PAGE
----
The VHDL timing model controls the stimulus and response sequence of signals in a VHDL model. At the start of a simulation, signals with default values are assigned those values. In the first execution of the simulation cycle, all processes are executed until they reach their first wait statement. These process executions will include signal assignment statements that assign new signal values after prescribed delays.
After all the processes are suspended at their respective wait statements, the simulator will advance simulation time just enough so that the first pending signal assignments can be made (e.g. 1 ns, 3 ns, 1 delta cycle).
After the relevant signals assume their new values, all processes examine their wait conditions to determine if they can proceed. Processes that can proceed will then execute concurrently again until they all reach their respective subsequent wait conditions.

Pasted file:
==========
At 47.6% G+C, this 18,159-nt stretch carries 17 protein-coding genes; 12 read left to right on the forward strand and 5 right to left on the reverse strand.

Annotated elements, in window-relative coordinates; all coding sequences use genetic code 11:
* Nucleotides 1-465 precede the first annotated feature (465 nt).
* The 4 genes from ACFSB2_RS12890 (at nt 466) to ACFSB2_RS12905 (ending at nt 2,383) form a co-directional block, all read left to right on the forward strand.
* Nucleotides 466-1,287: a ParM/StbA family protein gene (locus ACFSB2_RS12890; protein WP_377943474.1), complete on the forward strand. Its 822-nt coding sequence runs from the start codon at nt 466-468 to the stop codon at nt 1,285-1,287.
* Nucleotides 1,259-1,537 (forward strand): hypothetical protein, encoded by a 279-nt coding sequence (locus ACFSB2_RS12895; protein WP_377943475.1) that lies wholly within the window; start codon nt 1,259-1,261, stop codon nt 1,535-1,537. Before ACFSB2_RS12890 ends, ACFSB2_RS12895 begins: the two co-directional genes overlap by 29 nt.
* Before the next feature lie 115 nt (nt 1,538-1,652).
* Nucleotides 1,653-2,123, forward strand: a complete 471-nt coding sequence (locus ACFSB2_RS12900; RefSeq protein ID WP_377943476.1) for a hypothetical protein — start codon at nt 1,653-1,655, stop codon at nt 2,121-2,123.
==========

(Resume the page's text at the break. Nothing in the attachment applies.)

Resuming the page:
This cycle continues until the simulation termination conditions are met or until all processes are suspended indefinitely because no new signal assignments are scheduled to unsuspend any waiting processes.
There are several types of delay in VHDL, and understanding of how delay works in a process is key to writing and understanding VHDL.
It bears repeating that any signal assignment in VHDL is actually a scheduling for a future value to be placed on that signal. When a signal assignment statement is executed, the signal maintains its original value until the time for the scheduled update to the new value. Any signal assignment statement will incur a delay of one of the three types listed below.